Pre-Nixie digital: the amazing world of edge-lit displays


#1

Originally published at: http://boingboing.net/2017/03/15/must-needs-when-digital-drives.html


#2

Is that a bank of uniselectors in the video? Not so much EMI, almost EMP.


#3

It ended on 1033, you know what that means?


#4

Yes. Only 33 years to the Norman invasion.


#5

I’m actually making myself some virtual nixie tubes at the moment, but I’m still trying to think up something interesting to do with them. This font gave me a head start on the project.

update:

still working on it…


#6

Virtual. Nixie. Tubes???


#7

What’s old is new again, edge-lit LEDs now exist to simulate nixie tubes without the high-voltage headaches: https://www.tindie.com/products/connornishijima/lixie-an-led-alternative-to-the-nixie-tube/


#8

Paging user @edgelitetchedacrylicpanelbunny


#9

I’m actually making myself some virtual nixie tubes

I, V, X and L will give you everything you need - provided you take a fairly conservative approach to timekeeping:


#10

Nice ! That’s a technology way easier to replicate than the nixie, you don’t need glasswork, vacuum machine, or filament !


#11

I remember the department when I did my PhD in the 70’s had a digital voltmeter whose display worked like this. The numbers where white for positive and red for negative. It was about the size of a tower PC on its side. I had it inked to a paper-tape punch to record the results.

I now have a 128 GBy USB drive in the machine I am typing this on that is scarcely bigger than the USB plug. That was probably more memory than all the computers in the world then. This is so awesome that the amount of awesome is itself awesome. God, I love technology.


#12

Actually sounds like a great weekend project! Some LEDS, an Ardu/Rasp/SoC and a Dremel and you’d be most of the way there.


#13

And you don’t have to make numbers, you can do animation loops !


#14

I owned one of NLS’ portable oscilloscopes that was accompanied with an IVIE sprectrum analyzer for sound studio optimization.

Non-Linear Systems is also notable for being where Andy Kay - founder of Kaypro Computer came from.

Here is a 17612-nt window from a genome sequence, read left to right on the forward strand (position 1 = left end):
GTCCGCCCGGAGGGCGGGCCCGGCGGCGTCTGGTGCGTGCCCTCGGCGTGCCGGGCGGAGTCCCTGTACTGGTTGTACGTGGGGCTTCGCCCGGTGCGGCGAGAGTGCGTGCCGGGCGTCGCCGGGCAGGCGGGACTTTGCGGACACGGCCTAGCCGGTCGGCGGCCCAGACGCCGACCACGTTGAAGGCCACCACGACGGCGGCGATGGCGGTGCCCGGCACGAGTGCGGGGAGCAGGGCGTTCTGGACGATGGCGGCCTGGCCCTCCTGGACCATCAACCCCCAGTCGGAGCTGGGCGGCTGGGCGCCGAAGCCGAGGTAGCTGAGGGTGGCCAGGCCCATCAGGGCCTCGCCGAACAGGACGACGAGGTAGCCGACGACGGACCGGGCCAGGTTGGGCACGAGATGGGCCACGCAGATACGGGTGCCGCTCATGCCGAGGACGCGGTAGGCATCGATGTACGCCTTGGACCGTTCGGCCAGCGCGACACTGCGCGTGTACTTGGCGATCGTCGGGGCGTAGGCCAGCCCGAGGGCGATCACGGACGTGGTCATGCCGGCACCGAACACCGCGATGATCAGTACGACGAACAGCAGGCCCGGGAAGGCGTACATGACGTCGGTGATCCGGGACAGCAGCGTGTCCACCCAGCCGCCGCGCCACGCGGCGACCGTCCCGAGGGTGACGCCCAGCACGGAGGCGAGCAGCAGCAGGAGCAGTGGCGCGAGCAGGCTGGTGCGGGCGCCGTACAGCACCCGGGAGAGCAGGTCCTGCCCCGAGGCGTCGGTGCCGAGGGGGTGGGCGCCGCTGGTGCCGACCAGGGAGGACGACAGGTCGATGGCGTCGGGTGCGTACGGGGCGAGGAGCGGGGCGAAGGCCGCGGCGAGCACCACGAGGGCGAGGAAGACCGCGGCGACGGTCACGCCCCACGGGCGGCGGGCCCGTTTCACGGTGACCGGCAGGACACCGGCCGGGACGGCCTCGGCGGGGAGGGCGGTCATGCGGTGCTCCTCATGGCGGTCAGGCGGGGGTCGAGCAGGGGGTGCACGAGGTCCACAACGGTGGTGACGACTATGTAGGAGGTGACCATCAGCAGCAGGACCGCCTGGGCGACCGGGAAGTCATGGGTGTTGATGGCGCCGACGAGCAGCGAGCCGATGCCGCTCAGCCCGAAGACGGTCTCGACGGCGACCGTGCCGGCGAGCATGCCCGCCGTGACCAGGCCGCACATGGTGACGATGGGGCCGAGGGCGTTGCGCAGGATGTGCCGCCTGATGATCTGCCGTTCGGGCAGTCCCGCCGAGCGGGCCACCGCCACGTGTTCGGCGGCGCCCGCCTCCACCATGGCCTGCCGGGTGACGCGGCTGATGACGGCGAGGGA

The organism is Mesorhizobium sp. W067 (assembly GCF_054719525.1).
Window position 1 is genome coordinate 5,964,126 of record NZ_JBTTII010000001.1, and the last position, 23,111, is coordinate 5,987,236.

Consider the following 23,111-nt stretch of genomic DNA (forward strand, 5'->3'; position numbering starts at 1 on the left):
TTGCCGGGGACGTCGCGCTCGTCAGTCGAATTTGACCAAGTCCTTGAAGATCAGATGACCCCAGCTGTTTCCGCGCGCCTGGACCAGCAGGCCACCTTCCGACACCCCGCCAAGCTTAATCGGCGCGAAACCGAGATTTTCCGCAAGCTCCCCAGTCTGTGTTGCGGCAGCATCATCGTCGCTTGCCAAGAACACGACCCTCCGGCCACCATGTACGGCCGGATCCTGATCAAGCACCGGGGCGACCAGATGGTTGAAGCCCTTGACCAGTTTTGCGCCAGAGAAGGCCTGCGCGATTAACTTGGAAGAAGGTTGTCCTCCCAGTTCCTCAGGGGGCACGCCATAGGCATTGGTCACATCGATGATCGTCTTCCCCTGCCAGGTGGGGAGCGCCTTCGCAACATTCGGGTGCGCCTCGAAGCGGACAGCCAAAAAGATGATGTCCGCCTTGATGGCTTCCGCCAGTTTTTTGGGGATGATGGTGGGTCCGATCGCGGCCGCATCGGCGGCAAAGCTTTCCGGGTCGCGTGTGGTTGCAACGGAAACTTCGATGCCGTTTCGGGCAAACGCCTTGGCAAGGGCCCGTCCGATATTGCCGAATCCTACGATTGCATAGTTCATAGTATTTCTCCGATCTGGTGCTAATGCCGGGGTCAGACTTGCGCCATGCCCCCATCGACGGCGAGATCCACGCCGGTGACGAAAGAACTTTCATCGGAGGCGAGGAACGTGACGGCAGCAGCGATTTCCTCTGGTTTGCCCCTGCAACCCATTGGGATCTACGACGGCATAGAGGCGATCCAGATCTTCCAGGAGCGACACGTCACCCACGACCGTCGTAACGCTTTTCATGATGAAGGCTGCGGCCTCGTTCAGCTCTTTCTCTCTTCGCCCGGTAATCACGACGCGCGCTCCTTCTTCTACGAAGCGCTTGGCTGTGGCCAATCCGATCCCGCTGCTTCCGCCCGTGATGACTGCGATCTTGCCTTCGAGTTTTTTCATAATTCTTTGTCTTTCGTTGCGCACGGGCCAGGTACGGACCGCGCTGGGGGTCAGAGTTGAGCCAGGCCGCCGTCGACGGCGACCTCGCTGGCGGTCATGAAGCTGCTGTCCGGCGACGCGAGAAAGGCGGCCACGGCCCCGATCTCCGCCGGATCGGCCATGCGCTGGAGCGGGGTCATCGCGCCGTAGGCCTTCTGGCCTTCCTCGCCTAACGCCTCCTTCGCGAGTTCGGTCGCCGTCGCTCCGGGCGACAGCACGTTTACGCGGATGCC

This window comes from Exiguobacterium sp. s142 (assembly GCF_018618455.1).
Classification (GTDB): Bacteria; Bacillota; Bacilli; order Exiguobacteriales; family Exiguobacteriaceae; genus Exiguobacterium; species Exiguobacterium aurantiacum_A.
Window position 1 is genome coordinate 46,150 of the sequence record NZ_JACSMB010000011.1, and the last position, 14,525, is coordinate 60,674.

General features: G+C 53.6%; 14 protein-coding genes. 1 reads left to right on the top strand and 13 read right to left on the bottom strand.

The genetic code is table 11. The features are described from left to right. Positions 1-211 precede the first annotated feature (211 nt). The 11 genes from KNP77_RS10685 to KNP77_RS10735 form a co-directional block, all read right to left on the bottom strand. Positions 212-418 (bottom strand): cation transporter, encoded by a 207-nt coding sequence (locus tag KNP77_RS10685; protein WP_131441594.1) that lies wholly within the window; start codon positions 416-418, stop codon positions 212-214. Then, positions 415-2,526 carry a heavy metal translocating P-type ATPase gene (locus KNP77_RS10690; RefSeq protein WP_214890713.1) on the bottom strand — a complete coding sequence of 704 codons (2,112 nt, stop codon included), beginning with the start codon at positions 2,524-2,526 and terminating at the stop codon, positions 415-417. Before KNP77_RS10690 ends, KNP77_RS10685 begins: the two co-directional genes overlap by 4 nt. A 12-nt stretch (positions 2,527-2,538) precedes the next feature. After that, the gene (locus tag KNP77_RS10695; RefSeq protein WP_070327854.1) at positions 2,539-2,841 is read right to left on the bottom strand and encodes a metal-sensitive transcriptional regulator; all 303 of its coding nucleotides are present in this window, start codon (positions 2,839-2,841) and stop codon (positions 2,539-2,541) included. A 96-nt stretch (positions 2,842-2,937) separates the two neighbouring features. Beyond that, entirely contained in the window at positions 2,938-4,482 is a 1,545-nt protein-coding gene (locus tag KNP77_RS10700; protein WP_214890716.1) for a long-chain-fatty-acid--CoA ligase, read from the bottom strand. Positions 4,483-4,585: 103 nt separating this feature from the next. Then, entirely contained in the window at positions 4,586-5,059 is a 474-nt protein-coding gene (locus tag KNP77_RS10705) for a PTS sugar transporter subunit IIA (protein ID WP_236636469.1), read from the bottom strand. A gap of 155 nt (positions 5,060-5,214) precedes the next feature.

Had one of those Kaypro 4 ‘portable computers’ in the CPM days. A real workhorse!


#15

Make a wristwatch out of that, @nixiebunny


#16

That’s very clever.

That said, the high voltages aren’t too big of a deal. If a neophyte like me can build a PSU for nixies, anybody can.

The hard thing these days is the ever dwindling parts supply. The big and pretty tubes are very rare and expensive now. IN12s are still plentiful but they definitely lack the panache of an IN14 or IN18.

(Also, paging @nixiebunny)


#17

I still have a display from a military installation that uses small bulbs to project the numbers onto a translucent screen. Each bulb projects through a grid of lenses to a 1.5" screen.


#18

My good friend Tom Jennings has a Cubic V45 voltmeter with these edge-lit displays, and a bunch of stepper relays. It’s quite noisy, but it gets the job done. http://worldpowersystems.com/J/instruments/Cubic-V45/

I used to have a voltmeter with an odometer type display, driven by a servo motor referenced to a 10 turn pot and a 1.000V standard cell in a Wheatstone bridge. It took a while to get to the answer, but it was good to 0.1%, straight from the surplus store.


#19

There’s also this: https://retrotechjournal.com/2016/04/04/plexitube-owl-clock/

Which honestly looks much cooler without the owl housing.


#20

Since they’re getting rare, as @ficuswhisperer mentions below, you might consider 3D printing some. Though it might take some more development . . . . Can you 3D print a vacuum yet?